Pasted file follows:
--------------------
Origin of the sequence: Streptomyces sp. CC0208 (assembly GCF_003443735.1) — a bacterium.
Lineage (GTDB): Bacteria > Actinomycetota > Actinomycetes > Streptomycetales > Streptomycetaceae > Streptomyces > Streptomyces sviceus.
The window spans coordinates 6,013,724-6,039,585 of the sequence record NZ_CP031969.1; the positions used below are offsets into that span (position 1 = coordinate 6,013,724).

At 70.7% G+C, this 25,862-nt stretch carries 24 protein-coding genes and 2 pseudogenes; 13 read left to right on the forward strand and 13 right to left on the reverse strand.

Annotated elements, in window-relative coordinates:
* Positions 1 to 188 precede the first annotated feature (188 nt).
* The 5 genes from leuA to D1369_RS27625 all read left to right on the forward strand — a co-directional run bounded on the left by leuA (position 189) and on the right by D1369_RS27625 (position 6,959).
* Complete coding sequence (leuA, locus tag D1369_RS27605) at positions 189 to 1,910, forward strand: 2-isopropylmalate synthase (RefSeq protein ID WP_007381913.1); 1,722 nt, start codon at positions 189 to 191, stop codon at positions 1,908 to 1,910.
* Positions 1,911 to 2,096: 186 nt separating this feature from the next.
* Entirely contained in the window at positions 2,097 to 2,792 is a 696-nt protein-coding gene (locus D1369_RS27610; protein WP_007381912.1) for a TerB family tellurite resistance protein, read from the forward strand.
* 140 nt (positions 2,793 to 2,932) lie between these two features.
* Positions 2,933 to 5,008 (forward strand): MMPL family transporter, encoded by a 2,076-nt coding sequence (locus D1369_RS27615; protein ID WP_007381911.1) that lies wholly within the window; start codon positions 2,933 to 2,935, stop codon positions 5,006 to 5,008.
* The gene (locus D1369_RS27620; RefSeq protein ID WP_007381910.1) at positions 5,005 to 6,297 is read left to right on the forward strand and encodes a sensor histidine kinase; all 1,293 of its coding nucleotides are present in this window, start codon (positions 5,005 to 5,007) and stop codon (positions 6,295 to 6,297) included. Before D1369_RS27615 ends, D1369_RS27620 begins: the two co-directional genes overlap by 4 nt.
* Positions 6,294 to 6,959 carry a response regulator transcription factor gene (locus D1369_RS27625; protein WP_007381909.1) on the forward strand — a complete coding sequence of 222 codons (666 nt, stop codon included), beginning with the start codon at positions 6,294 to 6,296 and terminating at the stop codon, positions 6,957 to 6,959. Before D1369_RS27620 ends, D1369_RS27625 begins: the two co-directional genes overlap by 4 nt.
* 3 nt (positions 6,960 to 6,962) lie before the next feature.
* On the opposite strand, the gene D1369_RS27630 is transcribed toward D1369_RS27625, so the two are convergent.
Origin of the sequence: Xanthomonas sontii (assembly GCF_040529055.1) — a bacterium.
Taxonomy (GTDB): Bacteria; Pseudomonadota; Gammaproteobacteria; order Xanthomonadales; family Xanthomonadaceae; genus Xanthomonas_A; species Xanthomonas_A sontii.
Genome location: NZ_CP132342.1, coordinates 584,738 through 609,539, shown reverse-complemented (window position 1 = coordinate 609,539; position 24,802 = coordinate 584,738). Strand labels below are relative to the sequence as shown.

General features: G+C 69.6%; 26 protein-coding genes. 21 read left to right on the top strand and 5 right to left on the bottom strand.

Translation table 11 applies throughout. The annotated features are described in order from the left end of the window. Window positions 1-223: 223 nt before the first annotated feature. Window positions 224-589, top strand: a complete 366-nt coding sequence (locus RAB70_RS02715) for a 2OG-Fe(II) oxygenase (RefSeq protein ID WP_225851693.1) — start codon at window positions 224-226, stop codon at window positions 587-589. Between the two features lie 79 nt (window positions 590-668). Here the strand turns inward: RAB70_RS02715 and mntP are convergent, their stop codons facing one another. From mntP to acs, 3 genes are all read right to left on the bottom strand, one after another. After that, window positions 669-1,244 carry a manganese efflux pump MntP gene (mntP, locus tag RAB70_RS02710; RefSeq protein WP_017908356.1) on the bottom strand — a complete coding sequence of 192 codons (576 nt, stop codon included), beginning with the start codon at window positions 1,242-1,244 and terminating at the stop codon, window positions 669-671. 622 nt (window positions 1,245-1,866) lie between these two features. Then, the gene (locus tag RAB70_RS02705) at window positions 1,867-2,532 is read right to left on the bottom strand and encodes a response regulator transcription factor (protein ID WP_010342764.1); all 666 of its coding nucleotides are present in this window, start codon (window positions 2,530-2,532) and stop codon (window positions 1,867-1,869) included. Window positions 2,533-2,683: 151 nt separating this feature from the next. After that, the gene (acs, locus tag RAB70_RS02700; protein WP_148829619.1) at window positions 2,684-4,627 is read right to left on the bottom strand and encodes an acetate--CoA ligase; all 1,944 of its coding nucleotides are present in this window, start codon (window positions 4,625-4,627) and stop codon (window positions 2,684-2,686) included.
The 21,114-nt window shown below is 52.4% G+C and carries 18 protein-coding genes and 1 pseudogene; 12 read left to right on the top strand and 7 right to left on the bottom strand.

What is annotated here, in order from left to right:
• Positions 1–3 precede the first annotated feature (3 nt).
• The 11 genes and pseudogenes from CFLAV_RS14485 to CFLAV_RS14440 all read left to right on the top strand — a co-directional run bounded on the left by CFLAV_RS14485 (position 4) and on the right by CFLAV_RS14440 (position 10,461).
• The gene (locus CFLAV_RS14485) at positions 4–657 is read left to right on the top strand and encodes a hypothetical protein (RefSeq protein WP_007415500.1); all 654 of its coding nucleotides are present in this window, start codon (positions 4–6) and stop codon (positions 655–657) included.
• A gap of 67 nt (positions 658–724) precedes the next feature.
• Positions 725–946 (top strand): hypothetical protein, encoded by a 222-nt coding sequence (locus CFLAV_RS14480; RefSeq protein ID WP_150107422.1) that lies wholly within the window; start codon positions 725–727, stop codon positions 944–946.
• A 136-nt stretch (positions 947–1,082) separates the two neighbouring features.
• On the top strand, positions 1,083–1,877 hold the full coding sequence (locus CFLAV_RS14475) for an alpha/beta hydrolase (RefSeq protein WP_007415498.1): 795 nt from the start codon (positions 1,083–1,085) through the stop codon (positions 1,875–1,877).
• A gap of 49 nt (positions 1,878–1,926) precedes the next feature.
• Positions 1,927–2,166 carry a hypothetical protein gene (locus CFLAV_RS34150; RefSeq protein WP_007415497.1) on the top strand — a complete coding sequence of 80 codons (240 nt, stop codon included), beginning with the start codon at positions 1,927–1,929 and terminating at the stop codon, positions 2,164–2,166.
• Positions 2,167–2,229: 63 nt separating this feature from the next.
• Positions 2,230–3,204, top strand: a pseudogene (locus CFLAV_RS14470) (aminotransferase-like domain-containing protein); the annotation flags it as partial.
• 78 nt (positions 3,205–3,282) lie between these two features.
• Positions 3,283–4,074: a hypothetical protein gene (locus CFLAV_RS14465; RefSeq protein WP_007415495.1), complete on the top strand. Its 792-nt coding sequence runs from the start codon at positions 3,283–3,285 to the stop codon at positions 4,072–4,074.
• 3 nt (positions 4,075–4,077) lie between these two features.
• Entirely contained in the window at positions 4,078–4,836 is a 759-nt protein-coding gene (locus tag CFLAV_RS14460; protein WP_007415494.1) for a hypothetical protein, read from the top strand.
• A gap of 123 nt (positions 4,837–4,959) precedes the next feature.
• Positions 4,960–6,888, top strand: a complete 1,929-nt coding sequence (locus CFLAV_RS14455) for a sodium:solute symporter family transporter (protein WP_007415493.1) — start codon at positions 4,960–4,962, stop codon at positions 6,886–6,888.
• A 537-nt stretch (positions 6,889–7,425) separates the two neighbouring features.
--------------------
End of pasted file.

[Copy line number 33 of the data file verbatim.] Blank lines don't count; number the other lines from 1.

• Positions 2,167–2,229: 63 nt separating this feature from the next.